Bryan Lawrence : On peer review (of grants)

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On peer review (of grants)

Peer review comes in for its fair share of brickbats, but not too many academics are seriously against it! Indeed we rely on it. Peer review comes in many guises, and is applied in many ways, in many places, for many tasks. However, for all the experience we all have of peer review, there are few instances of "best practice", examples of which we might all agree: "that's how it should be done"!

Over on Michael Tobis's blog, a few of us had a bit of a diatribe about the way peer review is generally applied by research funding bodies: we argue that such bodies end up making decisions without all the information they could (relatively) easily obtain (albeit, probably, because that way they are protecting their reviewers from fatigue).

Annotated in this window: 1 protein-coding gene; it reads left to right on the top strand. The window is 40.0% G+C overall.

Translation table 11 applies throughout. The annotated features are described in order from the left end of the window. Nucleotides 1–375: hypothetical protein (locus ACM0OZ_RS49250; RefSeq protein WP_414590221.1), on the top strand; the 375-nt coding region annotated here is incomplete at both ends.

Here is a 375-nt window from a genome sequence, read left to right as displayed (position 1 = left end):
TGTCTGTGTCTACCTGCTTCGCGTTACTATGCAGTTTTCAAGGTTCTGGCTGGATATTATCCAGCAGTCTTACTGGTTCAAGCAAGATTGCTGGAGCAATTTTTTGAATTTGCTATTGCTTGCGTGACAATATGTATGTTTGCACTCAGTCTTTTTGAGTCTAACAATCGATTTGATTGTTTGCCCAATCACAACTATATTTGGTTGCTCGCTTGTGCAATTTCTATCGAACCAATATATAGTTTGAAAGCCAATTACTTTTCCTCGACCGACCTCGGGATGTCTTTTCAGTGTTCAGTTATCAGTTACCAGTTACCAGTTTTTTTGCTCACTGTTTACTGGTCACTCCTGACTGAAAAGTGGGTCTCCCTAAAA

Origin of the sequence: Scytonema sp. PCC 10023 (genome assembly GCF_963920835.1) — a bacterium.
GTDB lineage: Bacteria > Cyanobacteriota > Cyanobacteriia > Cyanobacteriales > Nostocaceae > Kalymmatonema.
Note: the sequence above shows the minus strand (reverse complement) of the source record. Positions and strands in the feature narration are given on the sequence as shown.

As it happens, right now we're considering how peer review should be applied to the assessment of datasets for publication. In the process of working up our procedures, I have been delving a little into the published literature about peer review, and some of what I found has relevance to the previous discussions ...

The UK Boden Report from 1990 to the then Advisory Board for the Research Councils (2.8 MB pdf) was a pretty interesting read (yes, seriously :-). Although it's nearly twenty years old, and predates the Internet, the key findings are pretty robust even now, especially the one that essentially states "there is no other game in town!" It looks like most of the recommendations have been dealt with, but a propo the previous discussions, I was struck with this:

4.41 There is a view in the academic community that one needs to be "visible" rather than merely "good" to get support from the Councils. THe general question here is: does one review the applicant or the application? Roughly half the responses to the Group concluded that undue weight on track record disadvantages the young 1. However, the other half put the case that more attention should be put to track record since, research evidence suggests, evaluation of past performance is a good indicator of future results. They also made the point that backing "known" winners could lead to considerable savings in peer review cost.